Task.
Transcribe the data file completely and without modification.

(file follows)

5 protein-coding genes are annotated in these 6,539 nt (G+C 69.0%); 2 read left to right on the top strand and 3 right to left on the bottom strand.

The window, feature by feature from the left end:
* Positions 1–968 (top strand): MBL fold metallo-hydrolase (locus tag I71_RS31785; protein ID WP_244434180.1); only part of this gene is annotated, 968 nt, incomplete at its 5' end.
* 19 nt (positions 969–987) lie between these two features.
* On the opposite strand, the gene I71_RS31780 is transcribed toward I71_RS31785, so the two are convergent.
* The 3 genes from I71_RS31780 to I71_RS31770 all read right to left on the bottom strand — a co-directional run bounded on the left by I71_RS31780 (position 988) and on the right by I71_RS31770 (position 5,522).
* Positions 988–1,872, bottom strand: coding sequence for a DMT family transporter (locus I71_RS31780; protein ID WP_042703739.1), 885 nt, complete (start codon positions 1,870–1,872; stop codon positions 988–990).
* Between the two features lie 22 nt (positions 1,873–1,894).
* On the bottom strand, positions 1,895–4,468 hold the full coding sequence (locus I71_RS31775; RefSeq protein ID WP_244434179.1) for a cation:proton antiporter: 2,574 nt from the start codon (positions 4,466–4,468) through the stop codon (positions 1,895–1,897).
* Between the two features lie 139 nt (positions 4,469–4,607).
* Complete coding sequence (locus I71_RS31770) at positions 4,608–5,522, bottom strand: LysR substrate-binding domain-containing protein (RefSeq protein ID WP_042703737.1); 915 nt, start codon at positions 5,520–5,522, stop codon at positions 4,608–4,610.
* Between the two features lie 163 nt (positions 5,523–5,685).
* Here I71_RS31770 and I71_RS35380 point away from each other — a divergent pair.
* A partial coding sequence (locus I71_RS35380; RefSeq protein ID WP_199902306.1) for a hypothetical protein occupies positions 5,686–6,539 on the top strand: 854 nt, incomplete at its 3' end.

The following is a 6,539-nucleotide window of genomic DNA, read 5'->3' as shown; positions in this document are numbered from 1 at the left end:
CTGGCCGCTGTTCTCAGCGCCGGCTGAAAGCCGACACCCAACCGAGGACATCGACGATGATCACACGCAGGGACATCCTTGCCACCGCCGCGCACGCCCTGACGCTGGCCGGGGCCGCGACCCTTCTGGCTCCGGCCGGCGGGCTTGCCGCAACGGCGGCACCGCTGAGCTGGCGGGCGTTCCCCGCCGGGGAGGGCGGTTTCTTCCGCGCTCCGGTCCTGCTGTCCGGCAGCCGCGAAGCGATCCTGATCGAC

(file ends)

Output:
5 protein-coding genes are annotated in these 6,539 nt (G+C 69.0%); 2 read left to right on the top strand and 3 right to left on the bottom strand.

The window, feature by feature from the left end:
* Positions 1–968 (top strand): MBL fold metallo-hydrolase (locus tag I71_RS31785; protein ID WP_244434180.1); only part of this gene is annotated, 968 nt, incomplete at its 5' end.
* 19 nt (positions 969–987) lie between these two features.
* On the opposite strand, the gene I71_RS31780 is transcribed toward I71_RS31785, so the two are convergent.
* The 3 genes from I71_RS31780 to I71_RS31770 all read right to left on the bottom strand — a co-directional run bounded on the left by I71_RS31780 (position 988) and on the right by I71_RS31770 (position 5,522).
* Positions 988–1,872, bottom strand: coding sequence for a DMT family transporter (locus I71_RS31780; protein ID WP_042703739.1), 885 nt, complete (start codon positions 1,870–1,872; stop codon positions 988–990).
* Between the two features lie 22 nt (positions 1,873–1,894).
* On the bottom strand, positions 1,895–4,468 hold the full coding sequence (locus I71_RS31775; RefSeq protein ID WP_244434179.1) for a cation:proton antiporter: 2,574 nt from the start codon (positions 4,466–4,468) through the stop codon (positions 1,895–1,897).
* Between the two features lie 139 nt (positions 4,469–4,607).
* Complete coding sequence (locus I71_RS31770) at positions 4,608–5,522, bottom strand: LysR substrate-binding domain-containing protein (RefSeq protein ID WP_042703737.1); 915 nt, start codon at positions 5,520–5,522, stop codon at positions 4,608–4,610.
* Between the two features lie 163 nt (positions 5,523–5,685).
* Here I71_RS31770 and I71_RS35380 point away from each other — a divergent pair.
* A partial coding sequence (locus I71_RS35380; RefSeq protein ID WP_199902306.1) for a hypothetical protein occupies positions 5,686–6,539 on the top strand: 854 nt, incomplete at its 3' end.

The following is a 6,539-nucleotide window of genomic DNA, read 5'->3' as shown; positions in this document are numbered from 1 at the left end:
CTGGCCGCTGTTCTCAGCGCCGGCTGAAAGCCGACACCCAACCGAGGACATCGACGATGATCACACGCAGGGACATCCTTGCCACCGCCGCGCACGCCCTGACGCTGGCCGGGGCCGCGACCCTTCTGGCTCCGGCCGGCGGGCTTGCCGCAACGGCGGCACCGCTGAGCTGGCGGGCGTTCCCCGCCGGGGAGGGCGGTTTCTTCCGCGCTCCGGTCCTGCTGTCCGGCAGCCGCGAAGCGATCCTGATCGAC